Thursday, June 21, 2007


The Day's Progress

I hit the quota today, but just barely. Got my head knocked out of the game for a little while wrestling with a bit of nonsense concerning a long-running legal battle, but got it back together again by the end of the day. Then spent a little time figuring out what I'm going to be reading at ApolloCon this weekend (which reminds me that I should probably mention that I'm going to be at ApolloCon this weekend, shouldn't I?), which brings us to now.

Zokutou word meterZokutou word meter
20,149 / 90,000

There was a lot of hard sf hoohah in today's writing, stuff I hadn't anticipated going over but which I realized, when I got there, had to be explained. Stuff like how the moonbase in Phobos is laid out, what sort of security procedures the base employs, and so forth. Not so much because I'm going to be using it a lot further down the line, but because it's important to set up a contrast with the Aztec base that the characters will be infiltrating later in the story.

This sample is another bit of business I didn't expect to bring front and center here, the comparative political structures of the Chinese and Aztec empires. When I first tapped the Aztecs as the black hats in this alternate history (or at least as the Chinese's opposite numbers) I'd just sort of figured them for an authoritarian, maybe even fascistic culture, one that frequently sacrificed prisoners to the gods. What I realized, in researching it, was that the Aztecs were an almost entirely egalitarian society, one in which anyone from any background could rise through the ranks and attain the highest levels of power (so long as they didn't mind getting their hands a bit dirty). Advancement was determined by military prowess, capturing prisoners (even in actual wartime or in mock combat with neighboring cities), and their leaders were essentially elected and could be removed from power by the will of the people. A contrast to the Chinese, whose leaders had divine mandates from the gods, literal "sons of heaven." So aside from the whole bathed-in-blood-sacrifice business, the Aztecs were almost a republic, while the Chinese were ruled by an absolute hereditary dictator. Kind of changed my feelings about the two sides, and suggested some interesting conflicts.

Anywhere, here's that in a nutshell, talking about ornamentation and fashion design.
The lithographs which Zhuan had been shown in Fanchuan Garrison did not do the vessel justice. There was a certain brutality inherent in all Mexic designs, doubtless carried over from their cultural ethos, which demanded a never-ending series of sacrifices to their dark gods, a veritable river of blood that flowed beneath and around everything the Mexica had ever accomplished, and the newly rechristened Dragon was certainly no exception. Unlike the ships of the Middle Kingdom, with their baroque flourishes and careful artistry, so often designed to look like the fish of the seas or the birds of the air or more fanciful creatures only ever glimpsed in children’s tales, accented with vibrant flourishes of color, the vessels of the Mexic Dominion were stark, utilitarian, and gray.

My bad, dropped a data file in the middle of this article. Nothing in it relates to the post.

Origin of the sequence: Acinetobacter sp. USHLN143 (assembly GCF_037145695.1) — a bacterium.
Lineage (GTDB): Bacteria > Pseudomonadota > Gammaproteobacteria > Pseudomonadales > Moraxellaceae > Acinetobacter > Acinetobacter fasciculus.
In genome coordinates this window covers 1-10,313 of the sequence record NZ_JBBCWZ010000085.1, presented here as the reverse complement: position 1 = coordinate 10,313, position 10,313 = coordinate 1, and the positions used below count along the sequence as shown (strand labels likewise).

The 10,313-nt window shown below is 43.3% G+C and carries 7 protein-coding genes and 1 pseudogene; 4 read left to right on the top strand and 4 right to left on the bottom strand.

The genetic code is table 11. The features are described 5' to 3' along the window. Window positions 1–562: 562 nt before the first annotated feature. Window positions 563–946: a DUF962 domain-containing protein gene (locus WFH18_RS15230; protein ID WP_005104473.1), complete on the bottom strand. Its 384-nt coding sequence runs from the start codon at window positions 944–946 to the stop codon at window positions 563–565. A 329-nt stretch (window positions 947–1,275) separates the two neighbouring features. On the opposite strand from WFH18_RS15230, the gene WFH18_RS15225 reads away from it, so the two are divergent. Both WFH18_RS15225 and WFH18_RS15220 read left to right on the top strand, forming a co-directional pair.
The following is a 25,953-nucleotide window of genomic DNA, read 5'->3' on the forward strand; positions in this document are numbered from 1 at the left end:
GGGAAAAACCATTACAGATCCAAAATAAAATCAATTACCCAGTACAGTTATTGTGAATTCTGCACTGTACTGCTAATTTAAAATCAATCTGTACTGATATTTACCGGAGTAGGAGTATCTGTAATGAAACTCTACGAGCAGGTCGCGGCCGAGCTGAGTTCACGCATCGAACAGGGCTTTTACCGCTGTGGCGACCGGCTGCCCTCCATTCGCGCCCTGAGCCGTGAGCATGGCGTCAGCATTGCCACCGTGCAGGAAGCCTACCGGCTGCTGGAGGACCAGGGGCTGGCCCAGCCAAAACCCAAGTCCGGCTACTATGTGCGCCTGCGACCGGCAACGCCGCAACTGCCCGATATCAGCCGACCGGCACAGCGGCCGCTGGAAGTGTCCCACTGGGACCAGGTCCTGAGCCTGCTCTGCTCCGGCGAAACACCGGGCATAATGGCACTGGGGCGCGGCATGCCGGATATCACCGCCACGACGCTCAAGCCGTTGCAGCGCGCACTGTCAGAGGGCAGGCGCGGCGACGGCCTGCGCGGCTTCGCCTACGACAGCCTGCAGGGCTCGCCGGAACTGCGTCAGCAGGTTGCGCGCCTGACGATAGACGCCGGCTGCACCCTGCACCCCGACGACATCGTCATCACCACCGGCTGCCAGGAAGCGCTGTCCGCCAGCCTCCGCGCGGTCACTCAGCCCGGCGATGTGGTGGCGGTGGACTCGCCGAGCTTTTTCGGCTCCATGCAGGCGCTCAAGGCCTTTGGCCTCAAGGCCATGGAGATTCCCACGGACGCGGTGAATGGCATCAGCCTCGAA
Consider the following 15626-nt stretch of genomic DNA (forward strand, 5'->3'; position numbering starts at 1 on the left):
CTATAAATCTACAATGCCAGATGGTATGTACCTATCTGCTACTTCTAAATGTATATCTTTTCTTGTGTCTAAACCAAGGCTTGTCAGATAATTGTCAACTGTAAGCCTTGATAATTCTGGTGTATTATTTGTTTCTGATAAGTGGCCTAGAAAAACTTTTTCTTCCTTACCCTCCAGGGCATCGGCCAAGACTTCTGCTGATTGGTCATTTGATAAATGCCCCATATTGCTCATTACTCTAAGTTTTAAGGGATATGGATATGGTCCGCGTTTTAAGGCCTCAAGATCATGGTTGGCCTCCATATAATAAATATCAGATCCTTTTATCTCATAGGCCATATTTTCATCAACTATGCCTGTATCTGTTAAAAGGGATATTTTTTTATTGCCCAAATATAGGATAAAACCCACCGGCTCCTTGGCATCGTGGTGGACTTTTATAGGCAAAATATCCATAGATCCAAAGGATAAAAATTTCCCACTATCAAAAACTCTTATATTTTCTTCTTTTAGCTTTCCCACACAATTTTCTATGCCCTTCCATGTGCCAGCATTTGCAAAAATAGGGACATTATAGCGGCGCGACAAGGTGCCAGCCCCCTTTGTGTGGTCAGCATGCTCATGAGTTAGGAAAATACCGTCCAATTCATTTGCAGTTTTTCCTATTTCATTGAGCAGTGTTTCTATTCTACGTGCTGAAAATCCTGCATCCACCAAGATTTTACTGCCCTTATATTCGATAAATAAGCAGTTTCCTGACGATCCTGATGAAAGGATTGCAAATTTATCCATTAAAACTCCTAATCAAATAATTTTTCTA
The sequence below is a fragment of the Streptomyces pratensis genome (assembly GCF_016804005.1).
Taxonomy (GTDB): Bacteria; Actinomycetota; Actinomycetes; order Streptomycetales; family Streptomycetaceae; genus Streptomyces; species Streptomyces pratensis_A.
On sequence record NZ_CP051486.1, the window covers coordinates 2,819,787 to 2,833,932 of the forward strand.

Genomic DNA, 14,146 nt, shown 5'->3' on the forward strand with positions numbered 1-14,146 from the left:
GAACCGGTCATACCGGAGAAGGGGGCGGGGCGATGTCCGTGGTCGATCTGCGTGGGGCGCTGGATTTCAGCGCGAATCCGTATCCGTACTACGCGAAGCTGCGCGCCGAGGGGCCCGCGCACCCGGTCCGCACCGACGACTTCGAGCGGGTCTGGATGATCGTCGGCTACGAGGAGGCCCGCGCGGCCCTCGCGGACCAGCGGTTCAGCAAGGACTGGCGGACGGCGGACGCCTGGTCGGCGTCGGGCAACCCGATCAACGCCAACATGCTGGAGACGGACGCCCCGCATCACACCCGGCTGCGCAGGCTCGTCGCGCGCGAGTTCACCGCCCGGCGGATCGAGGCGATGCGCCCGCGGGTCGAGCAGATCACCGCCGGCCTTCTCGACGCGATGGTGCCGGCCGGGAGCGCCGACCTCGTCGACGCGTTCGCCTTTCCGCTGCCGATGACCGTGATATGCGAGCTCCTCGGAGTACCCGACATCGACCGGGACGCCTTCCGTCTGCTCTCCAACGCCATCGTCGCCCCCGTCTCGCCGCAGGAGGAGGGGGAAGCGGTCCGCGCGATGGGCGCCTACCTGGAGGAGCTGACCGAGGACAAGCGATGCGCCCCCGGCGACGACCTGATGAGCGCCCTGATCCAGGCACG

This was an ironic contrast to the armor worn by the soldiers of the two cultures, that of the Middle Kingdom being relatively plain and unadorned, and that of the Mexic Dominion fashioned to resemble wild animals and demons and stranger creatures. Perhaps it was emblematic of the fact that, for all of its brutality, the Mexic Dominion was an egalitarian society, a meritocracy in which one rose to power and prominence on the basis of martial ability—specifically measured by the number of live prisoners one captured in combat—while the Middle Kingdom, though it measured the merits of its bureaucrats by scholastic examination, was a culture led by a hereditary ruler, whose authority flowed down through his forebears’ bloodlines by grace of heaven itself. As a result, the Mexic Dominion could be seen to place more emphasis on the individual, and the Middle Kingdom on the collective culture, and each devoted its attentions in adorning those aspects it prized most highly.

The Dragon wasn’t much larger than a cloud-flyer shuttle, about the size of the launch vessel that had carried the line from the surface, at least once the first stage and reusable fuel tanks had fallen away. The Exhortation, which Zhuan had commanded for so many years, had been a small patrol vessel, with a full complement of no more than a dozen crewmen, and yet it looked as if the Dragon would nearly fit entirely into its cargo holds.

And this was the vessel that would carry the nine of them out into the black void, to the hidden Mexic base, a journey of weeks?

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